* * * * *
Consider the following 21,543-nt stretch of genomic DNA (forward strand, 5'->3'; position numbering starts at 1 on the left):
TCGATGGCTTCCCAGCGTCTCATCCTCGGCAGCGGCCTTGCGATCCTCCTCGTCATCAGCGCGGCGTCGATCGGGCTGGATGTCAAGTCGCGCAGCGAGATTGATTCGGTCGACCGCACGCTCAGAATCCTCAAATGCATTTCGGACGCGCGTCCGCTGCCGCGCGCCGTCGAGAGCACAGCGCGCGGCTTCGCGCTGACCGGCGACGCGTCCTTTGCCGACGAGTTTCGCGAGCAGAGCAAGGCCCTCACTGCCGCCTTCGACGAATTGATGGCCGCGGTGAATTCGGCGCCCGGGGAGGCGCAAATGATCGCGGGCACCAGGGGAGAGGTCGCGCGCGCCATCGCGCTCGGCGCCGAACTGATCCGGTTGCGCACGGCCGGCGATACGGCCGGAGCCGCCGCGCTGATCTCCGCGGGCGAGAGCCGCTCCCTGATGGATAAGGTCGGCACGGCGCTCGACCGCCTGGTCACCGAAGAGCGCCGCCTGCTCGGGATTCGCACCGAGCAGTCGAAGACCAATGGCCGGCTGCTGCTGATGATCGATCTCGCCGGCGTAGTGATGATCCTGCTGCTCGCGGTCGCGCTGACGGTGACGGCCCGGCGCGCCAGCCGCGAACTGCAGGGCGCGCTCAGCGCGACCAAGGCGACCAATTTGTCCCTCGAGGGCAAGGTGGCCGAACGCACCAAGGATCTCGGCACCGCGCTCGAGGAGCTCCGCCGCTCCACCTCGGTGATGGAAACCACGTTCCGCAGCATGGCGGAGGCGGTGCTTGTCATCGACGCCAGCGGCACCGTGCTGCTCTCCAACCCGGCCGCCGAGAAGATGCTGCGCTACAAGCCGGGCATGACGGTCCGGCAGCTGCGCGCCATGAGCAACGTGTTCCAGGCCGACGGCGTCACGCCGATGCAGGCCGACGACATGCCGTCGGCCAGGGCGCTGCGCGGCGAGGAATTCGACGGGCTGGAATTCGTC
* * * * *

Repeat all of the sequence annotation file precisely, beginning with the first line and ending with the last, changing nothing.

Consider the following 21,543-nt stretch of genomic DNA (forward strand, 5'->3'; position numbering starts at 1 on the left):
TCGATGGCTTCCCAGCGTCTCATCCTCGGCAGCGGCCTTGCGATCCTCCTCGTCATCAGCGCGGCGTCGATCGGGCTGGATGTCAAGTCGCGCAGCGAGATTGATTCGGTCGACCGCACGCTCAGAATCCTCAAATGCATTTCGGACGCGCGTCCGCTGCCGCGCGCCGTCGAGAGCACAGCGCGCGGCTTCGCGCTGACCGGCGACGCGTCCTTTGCCGACGAGTTTCGCGAGCAGAGCAAGGCCCTCACTGCCGCCTTCGACGAATTGATGGCCGCGGTGAATTCGGCGCCCGGGGAGGCGCAAATGATCGCGGGCACCAGGGGAGAGGTCGCGCGCGCCATCGCGCTCGGCGCCGAACTGATCCGGTTGCGCACGGCCGGCGATACGGCCGGAGCCGCCGCGCTGATCTCCGCGGGCGAGAGCCGCTCCCTGATGGATAAGGTCGGCACGGCGCTCGACCGCCTGGTCACCGAAGAGCGCCGCCTGCTCGGGATTCGCACCGAGCAGTCGAAGACCAATGGCCGGCTGCTGCTGATGATCGATCTCGCCGGCGTAGTGATGATCCTGCTGCTCGCGGTCGCGCTGACGGTGACGGCCCGGCGCGCCAGCCGCGAACTGCAGGGCGCGCTCAGCGCGACCAAGGCGACCAATTTGTCCCTCGAGGGCAAGGTGGCCGAACGCACCAAGGATCTCGGCACCGCGCTCGAGGAGCTCCGCCGCTCCACCTCGGTGATGGAAACCACGTTCCGCAGCATGGCGGAGGCGGTGCTTGTCATCGACGCCAGCGGCACCGTGCTGCTCTCCAACCCGGCCGCCGAGAAGATGCTGCGCTACAAGCCGGGCATGACGGTCCGGCAGCTGCGCGCCATGAGCAACGTGTTCCAGGCCGACGGCGTCACGCCGATGCAGGCCGACGACATGCCGTCGGCCAGGGCGCTGCGCGGCGAGGAATTCGACGGGCTGGAATTCGTC